PacSun’s Annual Report: Missions, Strategies, Prospects

PacSun rode the economic expansion to 950 plus mostly mall based stores (they were down to 852 at the end of the year). They got over extended, had systems that didn’t give them the ability to merchandise as they needed to, didn’t keep their stores updated, became too dependent on their own brands, and basically lost the cool factor that made their target customers come to their stores. Then came the recession and cratering of the juniors market (38% of their revenues in 2010).

Since becoming CEO, Gary Schoenfeld has started to make the changes required to address these issues. But as I said when I wrote about them last December, change takes time. And money. In a word, what PacSun has to do is make itself relevant again to the “teens and young adults” it’s focused on. While they’ve got the time and money to do it.

Before the analysis, here’s the link to their 10K if you want to see it.

Missions and Strategies
PacSun’s objective “…is to provide our customers with a compelling merchandise assortment and great shopping experience that together highlight a great mix of heritage brands, proprietary brands and emerging brands that speak to the action sports, fashion and music influences of the California lifestyle.”
Their first strategy is to have a strong emphasis on brands. They divide those brands into three components; the industry brands they’ve worked with for a long time (heritage brands they call them), their proprietary brands, and new, emerging brands. But their proprietary brands were 46% of revenue in 2010. That’s down from 48% the prior year, but way up from 38% the year before that.
Retailers should have their own brands. But at some level of revenue, those brands are no longer complimentary, but competitive with the industry brands the retailer carries. At 46%, PacSun is focused on the performance of their own brands. Yet those owned brands obviously can’t compete with Quiksilver or Volcom from a market position point of view, so it becomes at least partly a price game. And at 46% of revenue, well, what kind of store are you? Are you a store where customers come to get good deals on less well known brands? PacSun warns in its risk factors that “Our customers may not prefer our proprietary brand merchandise which may negatively impact our profitability.” Probably wouldn’t need that risk factor if their brands were 15% of revenue instead of 46%.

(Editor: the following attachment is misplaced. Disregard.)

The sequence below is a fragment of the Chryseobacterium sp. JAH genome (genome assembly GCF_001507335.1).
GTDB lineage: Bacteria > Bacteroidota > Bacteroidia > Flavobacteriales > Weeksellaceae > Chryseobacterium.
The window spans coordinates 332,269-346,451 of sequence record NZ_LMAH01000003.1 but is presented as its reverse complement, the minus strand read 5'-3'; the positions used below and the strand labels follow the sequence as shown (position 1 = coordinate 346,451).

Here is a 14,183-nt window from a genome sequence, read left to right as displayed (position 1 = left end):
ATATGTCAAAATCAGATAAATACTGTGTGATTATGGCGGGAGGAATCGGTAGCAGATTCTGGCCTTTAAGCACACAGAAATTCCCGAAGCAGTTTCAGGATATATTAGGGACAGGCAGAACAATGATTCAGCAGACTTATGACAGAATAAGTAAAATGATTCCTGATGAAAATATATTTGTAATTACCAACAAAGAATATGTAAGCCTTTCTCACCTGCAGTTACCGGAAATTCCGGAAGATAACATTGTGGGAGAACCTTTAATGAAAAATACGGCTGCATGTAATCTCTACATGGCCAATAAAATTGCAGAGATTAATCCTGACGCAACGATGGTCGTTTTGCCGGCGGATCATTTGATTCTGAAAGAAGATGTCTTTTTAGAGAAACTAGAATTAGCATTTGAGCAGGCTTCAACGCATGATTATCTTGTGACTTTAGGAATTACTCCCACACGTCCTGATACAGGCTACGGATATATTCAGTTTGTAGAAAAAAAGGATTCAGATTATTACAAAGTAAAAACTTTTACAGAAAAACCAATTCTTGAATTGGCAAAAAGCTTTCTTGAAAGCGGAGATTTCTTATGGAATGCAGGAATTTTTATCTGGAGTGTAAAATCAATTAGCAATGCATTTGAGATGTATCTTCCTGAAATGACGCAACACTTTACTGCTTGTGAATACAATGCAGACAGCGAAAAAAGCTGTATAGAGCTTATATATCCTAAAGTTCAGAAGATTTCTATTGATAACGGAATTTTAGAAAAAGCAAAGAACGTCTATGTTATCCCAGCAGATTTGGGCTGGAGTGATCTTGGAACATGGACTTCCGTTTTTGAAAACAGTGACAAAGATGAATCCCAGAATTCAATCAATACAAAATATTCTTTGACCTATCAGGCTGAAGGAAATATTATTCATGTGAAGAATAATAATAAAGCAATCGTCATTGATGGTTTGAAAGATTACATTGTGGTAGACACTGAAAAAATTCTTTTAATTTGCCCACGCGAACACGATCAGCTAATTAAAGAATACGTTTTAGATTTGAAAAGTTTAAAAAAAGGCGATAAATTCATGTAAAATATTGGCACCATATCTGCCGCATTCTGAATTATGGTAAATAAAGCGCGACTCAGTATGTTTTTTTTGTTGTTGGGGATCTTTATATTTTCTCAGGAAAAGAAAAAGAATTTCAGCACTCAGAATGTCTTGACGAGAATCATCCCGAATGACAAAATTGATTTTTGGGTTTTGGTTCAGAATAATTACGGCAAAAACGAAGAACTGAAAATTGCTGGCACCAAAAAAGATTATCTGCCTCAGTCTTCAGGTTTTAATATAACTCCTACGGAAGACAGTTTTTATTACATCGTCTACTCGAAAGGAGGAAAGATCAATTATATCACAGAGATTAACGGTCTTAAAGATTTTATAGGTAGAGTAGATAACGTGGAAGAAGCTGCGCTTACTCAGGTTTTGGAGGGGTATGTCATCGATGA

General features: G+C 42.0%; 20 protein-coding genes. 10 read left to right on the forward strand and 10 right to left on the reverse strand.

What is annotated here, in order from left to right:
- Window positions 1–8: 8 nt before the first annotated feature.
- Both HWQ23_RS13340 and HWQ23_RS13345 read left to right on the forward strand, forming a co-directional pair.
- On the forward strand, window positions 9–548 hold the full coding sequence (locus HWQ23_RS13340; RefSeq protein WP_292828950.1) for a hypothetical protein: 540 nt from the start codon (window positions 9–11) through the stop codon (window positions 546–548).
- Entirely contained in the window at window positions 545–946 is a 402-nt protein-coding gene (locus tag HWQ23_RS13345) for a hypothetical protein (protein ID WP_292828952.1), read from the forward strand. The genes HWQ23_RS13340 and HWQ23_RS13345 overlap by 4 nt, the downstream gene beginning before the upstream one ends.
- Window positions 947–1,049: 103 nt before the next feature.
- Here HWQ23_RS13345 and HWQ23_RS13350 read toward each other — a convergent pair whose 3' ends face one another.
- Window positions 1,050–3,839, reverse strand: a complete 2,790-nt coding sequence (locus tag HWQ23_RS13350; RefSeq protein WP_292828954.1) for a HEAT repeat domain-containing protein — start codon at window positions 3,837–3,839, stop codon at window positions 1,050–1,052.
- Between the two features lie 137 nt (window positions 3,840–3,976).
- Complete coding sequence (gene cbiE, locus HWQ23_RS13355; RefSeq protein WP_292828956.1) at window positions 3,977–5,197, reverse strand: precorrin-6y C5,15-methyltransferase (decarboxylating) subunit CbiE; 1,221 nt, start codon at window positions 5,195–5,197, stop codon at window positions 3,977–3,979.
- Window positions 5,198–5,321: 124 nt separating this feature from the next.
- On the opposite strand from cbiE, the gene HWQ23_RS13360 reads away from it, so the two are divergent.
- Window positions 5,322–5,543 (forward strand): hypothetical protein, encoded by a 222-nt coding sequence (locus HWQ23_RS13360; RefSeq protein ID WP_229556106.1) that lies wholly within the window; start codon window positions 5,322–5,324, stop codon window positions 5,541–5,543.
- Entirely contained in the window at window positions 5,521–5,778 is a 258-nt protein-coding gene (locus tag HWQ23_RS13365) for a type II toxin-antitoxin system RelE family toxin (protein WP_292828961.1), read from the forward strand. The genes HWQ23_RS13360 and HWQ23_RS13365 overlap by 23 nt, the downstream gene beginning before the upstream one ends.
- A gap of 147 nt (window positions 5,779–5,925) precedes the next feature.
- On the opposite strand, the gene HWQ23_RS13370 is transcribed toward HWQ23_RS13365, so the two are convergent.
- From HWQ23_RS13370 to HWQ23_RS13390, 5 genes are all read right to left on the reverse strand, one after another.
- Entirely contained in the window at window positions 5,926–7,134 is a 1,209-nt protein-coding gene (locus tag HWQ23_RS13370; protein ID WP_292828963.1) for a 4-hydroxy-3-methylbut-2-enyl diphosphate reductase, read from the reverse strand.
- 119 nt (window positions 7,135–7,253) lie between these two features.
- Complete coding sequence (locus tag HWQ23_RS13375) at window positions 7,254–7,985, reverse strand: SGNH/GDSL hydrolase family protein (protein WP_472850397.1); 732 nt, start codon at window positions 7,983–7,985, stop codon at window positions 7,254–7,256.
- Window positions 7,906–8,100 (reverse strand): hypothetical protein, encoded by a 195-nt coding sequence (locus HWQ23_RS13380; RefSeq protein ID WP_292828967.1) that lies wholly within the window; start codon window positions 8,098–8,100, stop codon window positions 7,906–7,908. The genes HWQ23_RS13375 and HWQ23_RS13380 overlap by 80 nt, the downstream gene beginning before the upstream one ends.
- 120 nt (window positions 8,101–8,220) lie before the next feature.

I recognize that PacSun can’t change this dependency quickly if only because of cash flow implications, but I hope they work to reduce it. I think it might be difficult for them to become important again to their target consumers if they don’t unless they have a whole lot of money to spend on promoting their own brands. Then, of course, they would become direct competitors with their heritage brands.
Their next strategy is to undertake “New Strategic Marketing Initiatives.” We’ve seen some positive activities from them in this area. They also note that they are working with key heritage brands to “…create new programs and approaches to generate excitement around PacSun and the California lifestyle we embody…” But they plan to do it “without meaningfully increasing our total marketing expenses.” Advertising expense was $17 million in 2010, $14 million in 2009, and $16 million in 2008.
Related to marketing, they have a risk factor that focuses on the danger of not reinvesting in existing stores. They say, in part, “We believe that store design is an important element in the customer shopping experience. Many of our stores have been in operation for many years and have not been updated or renovated since opening. Some of our competitors are in the process of updating, or have updated, their store designs, which may make our stores appear less attractive in comparison. Due to the current economic environment and store performance, we have significantly scaled back our store refresh program.”
What I’m hearing is that they know what they need to do, but have some constraints in terms of what they can afford. More on that when we get into the financials.